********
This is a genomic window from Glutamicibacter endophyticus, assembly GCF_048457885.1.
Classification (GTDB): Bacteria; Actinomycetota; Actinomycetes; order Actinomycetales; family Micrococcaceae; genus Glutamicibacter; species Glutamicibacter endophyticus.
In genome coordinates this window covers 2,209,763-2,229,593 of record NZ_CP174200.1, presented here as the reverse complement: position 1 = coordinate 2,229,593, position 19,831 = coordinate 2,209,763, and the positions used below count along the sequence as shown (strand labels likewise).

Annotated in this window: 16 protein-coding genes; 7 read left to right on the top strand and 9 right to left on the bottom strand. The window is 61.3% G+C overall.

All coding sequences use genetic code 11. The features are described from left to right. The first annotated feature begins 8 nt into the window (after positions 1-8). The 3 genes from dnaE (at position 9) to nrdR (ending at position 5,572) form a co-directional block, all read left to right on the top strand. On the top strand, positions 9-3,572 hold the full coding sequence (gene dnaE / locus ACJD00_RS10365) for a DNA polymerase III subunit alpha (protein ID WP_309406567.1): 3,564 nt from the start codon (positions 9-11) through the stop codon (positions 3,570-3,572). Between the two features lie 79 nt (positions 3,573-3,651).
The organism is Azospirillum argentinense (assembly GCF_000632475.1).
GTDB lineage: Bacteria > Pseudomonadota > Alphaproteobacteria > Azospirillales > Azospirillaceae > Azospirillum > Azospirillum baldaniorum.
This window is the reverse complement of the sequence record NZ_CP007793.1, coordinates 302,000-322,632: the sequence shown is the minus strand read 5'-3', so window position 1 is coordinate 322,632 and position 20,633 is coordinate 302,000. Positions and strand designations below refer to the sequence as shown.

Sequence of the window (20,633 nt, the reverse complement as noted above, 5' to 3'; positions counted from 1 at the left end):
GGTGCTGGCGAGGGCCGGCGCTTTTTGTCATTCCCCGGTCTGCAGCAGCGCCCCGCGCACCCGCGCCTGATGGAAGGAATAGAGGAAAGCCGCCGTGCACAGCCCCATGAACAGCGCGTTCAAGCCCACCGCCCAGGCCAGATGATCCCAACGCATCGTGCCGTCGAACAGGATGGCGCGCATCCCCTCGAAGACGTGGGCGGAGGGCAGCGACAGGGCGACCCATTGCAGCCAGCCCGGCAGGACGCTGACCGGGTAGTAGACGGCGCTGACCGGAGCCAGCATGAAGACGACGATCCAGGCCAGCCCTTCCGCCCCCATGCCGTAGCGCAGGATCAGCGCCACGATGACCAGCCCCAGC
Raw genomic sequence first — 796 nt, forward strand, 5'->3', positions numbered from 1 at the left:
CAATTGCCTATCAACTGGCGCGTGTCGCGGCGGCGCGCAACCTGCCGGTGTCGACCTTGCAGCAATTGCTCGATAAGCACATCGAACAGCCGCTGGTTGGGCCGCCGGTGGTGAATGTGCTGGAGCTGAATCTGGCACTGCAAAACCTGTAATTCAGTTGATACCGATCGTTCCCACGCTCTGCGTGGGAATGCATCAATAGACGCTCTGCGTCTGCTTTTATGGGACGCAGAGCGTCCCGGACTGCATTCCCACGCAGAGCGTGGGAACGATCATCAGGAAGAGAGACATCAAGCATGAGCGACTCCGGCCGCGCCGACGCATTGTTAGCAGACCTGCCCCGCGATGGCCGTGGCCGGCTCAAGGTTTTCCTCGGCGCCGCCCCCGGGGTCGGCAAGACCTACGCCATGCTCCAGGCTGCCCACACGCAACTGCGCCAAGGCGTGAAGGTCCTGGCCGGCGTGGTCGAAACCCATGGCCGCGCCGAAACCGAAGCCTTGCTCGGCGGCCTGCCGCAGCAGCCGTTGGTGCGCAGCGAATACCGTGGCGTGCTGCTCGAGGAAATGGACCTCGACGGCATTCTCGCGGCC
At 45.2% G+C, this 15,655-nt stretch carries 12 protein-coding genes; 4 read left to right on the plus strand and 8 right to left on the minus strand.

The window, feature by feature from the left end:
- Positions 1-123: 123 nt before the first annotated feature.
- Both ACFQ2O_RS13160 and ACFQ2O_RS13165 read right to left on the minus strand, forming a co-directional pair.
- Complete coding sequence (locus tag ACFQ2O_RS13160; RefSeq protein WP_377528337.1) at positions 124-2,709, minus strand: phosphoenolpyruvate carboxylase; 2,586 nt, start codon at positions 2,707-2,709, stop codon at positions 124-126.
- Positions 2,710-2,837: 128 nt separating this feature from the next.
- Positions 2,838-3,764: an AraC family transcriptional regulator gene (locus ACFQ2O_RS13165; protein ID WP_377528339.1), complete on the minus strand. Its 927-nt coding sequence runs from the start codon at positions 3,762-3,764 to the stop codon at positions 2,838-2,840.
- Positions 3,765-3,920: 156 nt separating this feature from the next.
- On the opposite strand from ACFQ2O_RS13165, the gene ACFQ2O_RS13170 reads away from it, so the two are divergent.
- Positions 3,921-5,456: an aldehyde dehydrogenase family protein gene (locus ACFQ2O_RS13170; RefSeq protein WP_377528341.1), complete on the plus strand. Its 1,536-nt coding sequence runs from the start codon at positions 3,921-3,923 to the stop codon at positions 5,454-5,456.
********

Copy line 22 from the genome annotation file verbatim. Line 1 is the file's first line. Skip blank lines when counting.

- Positions 3,921-5,456: an aldehyde dehydrogenase family protein gene (locus ACFQ2O_RS13170; RefSeq protein WP_377528341.1), complete on the plus strand. Its 1,536-nt coding sequence runs from the start codon at positions 3,921-3,923 to the stop codon at positions 5,454-5,456.